Weiner's (1986) attribution theory of motivation and emotion assumes emotions are determined by beliefs about causality. Individuals share a naïve understanding of this linkage between causal attribution and emotions and use it in order to draw inferences from and influence others' emotions. Evidence for such uses is provided and recent research and theory that goes beyond the attribution-emotion linkage is discussed. Specifically, recent research considers the naïve use of a larger set of emotions and appraisals and their connections, and the role of context in this process. However, still missing is a fuller understanding when this naïve knowledge is employed and how and when it is based on an explicit understanding of the emotion-appraisal linkage rather than more automatic processes.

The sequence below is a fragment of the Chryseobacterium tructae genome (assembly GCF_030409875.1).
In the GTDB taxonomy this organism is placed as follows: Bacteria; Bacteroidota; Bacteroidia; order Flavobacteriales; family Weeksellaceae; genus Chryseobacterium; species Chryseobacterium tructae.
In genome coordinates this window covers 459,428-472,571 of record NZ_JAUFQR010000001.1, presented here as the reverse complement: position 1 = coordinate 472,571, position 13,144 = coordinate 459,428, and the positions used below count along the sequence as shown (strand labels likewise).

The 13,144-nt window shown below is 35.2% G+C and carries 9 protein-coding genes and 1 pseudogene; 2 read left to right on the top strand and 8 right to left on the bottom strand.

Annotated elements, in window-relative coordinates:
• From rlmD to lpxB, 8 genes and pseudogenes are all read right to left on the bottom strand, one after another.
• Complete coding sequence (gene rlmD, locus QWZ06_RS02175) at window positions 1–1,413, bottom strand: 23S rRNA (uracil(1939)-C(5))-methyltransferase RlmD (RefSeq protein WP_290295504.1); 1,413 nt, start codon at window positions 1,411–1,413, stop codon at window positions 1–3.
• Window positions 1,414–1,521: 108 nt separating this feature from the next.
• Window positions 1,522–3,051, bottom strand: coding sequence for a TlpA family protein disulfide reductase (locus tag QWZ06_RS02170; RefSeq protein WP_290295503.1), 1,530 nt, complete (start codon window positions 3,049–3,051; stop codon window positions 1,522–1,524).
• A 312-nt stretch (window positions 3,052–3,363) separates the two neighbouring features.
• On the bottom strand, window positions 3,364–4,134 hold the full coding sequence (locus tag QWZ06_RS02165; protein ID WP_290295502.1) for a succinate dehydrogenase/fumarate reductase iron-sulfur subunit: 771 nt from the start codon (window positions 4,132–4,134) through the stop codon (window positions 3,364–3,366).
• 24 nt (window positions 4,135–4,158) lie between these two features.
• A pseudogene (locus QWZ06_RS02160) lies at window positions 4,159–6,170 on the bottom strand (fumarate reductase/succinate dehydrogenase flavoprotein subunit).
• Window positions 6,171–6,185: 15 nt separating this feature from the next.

Bibliographical notePublisher Copyright:
© The Author(s) 2014.
- naïve theory
- social perception of emotion
ASJC Scopus subject areas
- Social Psychology
- Experimental and Cognitive Psychology
- Arts and Humanities (miscellaneous)